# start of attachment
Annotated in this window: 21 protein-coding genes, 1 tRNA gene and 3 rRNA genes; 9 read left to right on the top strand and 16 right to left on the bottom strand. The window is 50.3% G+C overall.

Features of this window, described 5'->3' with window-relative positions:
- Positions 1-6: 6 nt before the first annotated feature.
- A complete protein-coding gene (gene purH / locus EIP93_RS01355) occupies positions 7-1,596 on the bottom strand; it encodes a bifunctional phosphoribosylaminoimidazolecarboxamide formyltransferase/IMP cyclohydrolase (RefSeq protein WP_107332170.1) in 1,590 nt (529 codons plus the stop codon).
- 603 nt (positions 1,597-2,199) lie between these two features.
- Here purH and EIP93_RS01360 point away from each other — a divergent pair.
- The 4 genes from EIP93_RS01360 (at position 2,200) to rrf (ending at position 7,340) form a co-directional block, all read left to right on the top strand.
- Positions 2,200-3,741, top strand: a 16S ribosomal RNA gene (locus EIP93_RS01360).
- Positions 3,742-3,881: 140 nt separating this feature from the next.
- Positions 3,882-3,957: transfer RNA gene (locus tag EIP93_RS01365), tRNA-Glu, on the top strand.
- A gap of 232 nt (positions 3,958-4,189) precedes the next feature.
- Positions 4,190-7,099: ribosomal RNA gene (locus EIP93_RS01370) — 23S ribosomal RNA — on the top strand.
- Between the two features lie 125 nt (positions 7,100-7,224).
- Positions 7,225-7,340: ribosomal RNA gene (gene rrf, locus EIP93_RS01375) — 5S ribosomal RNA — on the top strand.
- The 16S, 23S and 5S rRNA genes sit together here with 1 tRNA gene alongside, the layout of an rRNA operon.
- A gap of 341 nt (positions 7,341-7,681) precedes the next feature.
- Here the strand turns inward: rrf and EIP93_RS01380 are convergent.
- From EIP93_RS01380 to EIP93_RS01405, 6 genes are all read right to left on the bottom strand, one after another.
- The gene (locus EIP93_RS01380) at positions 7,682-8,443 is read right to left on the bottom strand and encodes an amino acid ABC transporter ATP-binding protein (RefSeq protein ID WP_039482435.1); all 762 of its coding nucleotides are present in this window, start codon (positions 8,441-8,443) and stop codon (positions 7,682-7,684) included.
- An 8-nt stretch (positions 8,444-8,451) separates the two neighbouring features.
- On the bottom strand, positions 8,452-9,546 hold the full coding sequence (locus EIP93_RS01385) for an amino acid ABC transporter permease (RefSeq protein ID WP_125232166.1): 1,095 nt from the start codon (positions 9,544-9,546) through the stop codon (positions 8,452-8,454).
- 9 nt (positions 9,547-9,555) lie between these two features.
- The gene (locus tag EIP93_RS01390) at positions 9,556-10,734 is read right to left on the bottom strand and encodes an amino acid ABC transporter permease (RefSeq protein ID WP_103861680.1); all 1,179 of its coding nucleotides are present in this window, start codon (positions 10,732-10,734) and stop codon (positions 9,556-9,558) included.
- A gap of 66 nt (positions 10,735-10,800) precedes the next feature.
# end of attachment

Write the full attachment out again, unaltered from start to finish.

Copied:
Annotated in this window: 21 protein-coding genes, 1 tRNA gene and 3 rRNA genes; 9 read left to right on the top strand and 16 right to left on the bottom strand. The window is 50.3% G+C overall.

Features of this window, described 5'->3' with window-relative positions:
- Positions 1-6: 6 nt before the first annotated feature.
- A complete protein-coding gene (gene purH / locus EIP93_RS01355) occupies positions 7-1,596 on the bottom strand; it encodes a bifunctional phosphoribosylaminoimidazolecarboxamide formyltransferase/IMP cyclohydrolase (RefSeq protein WP_107332170.1) in 1,590 nt (529 codons plus the stop codon).
- 603 nt (positions 1,597-2,199) lie between these two features.
- Here purH and EIP93_RS01360 point away from each other — a divergent pair.
- The 4 genes from EIP93_RS01360 (at position 2,200) to rrf (ending at position 7,340) form a co-directional block, all read left to right on the top strand.
- Positions 2,200-3,741, top strand: a 16S ribosomal RNA gene (locus EIP93_RS01360).
- Positions 3,742-3,881: 140 nt separating this feature from the next.
- Positions 3,882-3,957: transfer RNA gene (locus tag EIP93_RS01365), tRNA-Glu, on the top strand.
- A gap of 232 nt (positions 3,958-4,189) precedes the next feature.
- Positions 4,190-7,099: ribosomal RNA gene (locus EIP93_RS01370) — 23S ribosomal RNA — on the top strand.
- Between the two features lie 125 nt (positions 7,100-7,224).
- Positions 7,225-7,340: ribosomal RNA gene (gene rrf, locus EIP93_RS01375) — 5S ribosomal RNA — on the top strand.
- The 16S, 23S and 5S rRNA genes sit together here with 1 tRNA gene alongside, the layout of an rRNA operon.
- A gap of 341 nt (positions 7,341-7,681) precedes the next feature.
- Here the strand turns inward: rrf and EIP93_RS01380 are convergent.
- From EIP93_RS01380 to EIP93_RS01405, 6 genes are all read right to left on the bottom strand, one after another.
- The gene (locus EIP93_RS01380) at positions 7,682-8,443 is read right to left on the bottom strand and encodes an amino acid ABC transporter ATP-binding protein (RefSeq protein ID WP_039482435.1); all 762 of its coding nucleotides are present in this window, start codon (positions 8,441-8,443) and stop codon (positions 7,682-7,684) included.
- An 8-nt stretch (positions 8,444-8,451) separates the two neighbouring features.
- On the bottom strand, positions 8,452-9,546 hold the full coding sequence (locus EIP93_RS01385) for an amino acid ABC transporter permease (RefSeq protein ID WP_125232166.1): 1,095 nt from the start codon (positions 9,544-9,546) through the stop codon (positions 8,452-8,454).
- 9 nt (positions 9,547-9,555) lie between these two features.
- The gene (locus tag EIP93_RS01390) at positions 9,556-10,734 is read right to left on the bottom strand and encodes an amino acid ABC transporter permease (RefSeq protein ID WP_103861680.1); all 1,179 of its coding nucleotides are present in this window, start codon (positions 10,732-10,734) and stop codon (positions 9,556-9,558) included.
- A gap of 66 nt (positions 10,735-10,800) precedes the next feature.